What is Given
You may be familiar with the expression, “Ask and it is given.” I did not understand until recently how directly this applied to writing, that most of what writing has become for me is learning to ask the best and most useful questions and listen carefully to the answer. Always writing begins with the simple question, “What should we write about today?” or, “What should happen in this scene or chapter?” An answer begins to arrive, but exactly as inchoate as the question. In today’s case I heard, “Asking.” And so the questions continue as we narrow the focus of our desire. If you are writing a scene in which characters argue, you must learn what they will argue about, and where these separate points of view originated, and how long they have been held, and how dearly they are held. Within every answer more questions arise, and so a book or story or essay or poem is written, as we ask and are given answers, ask and are given answers.
Yet the job of the writer is twofold. The power and depth of the story we tell depends upon the depth of the questions we ask, and our willingness to allow room for the answer. We cannot fill ourselves with what we already believe the answer to be. Nor can we fill ourselves with worry, or judgment of what we have not written, or comparison to others. All of these thoughts will take the place of the answer we desire. If we ask, we must remain open to receive the answer.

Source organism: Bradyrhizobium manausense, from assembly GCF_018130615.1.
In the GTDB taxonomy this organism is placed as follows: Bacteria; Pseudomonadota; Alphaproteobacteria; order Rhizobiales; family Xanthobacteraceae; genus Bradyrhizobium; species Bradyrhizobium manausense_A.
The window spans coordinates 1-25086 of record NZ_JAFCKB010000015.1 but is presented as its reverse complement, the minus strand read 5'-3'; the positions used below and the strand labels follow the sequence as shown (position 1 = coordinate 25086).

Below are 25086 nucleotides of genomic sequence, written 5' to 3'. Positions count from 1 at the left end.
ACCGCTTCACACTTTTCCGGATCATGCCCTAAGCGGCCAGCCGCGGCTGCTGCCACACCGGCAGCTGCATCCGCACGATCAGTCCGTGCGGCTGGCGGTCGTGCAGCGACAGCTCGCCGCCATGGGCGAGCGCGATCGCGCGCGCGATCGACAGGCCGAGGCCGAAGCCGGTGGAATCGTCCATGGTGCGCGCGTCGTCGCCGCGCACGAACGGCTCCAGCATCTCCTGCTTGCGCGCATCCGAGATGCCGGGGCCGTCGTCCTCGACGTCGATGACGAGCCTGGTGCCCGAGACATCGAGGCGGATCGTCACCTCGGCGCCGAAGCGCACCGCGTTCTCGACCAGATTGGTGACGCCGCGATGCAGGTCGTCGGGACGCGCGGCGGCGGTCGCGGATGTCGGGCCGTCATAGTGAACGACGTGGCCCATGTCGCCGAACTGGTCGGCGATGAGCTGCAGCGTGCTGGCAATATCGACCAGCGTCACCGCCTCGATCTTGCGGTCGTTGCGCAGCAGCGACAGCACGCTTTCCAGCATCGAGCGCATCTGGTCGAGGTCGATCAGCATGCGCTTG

The creative questions we ask, however, are not demands. When I have asked, ”What is the point of all this?” or, “Why aren’t things happening faster?” I do not expect answers as they arrive in creation. I have become a boss of the universe, and am looking only for an explanation and an apology. The universe, I have noticed, does not apologize. Moreover, I am the boss of nothing, nor do I wish to be. I wish only to share the answers to the questions I have asked.
Write Within Yourself: An Author's Companion. "A book to keep nearby whenever your writer's spirit needs feeding." Deb Caletti.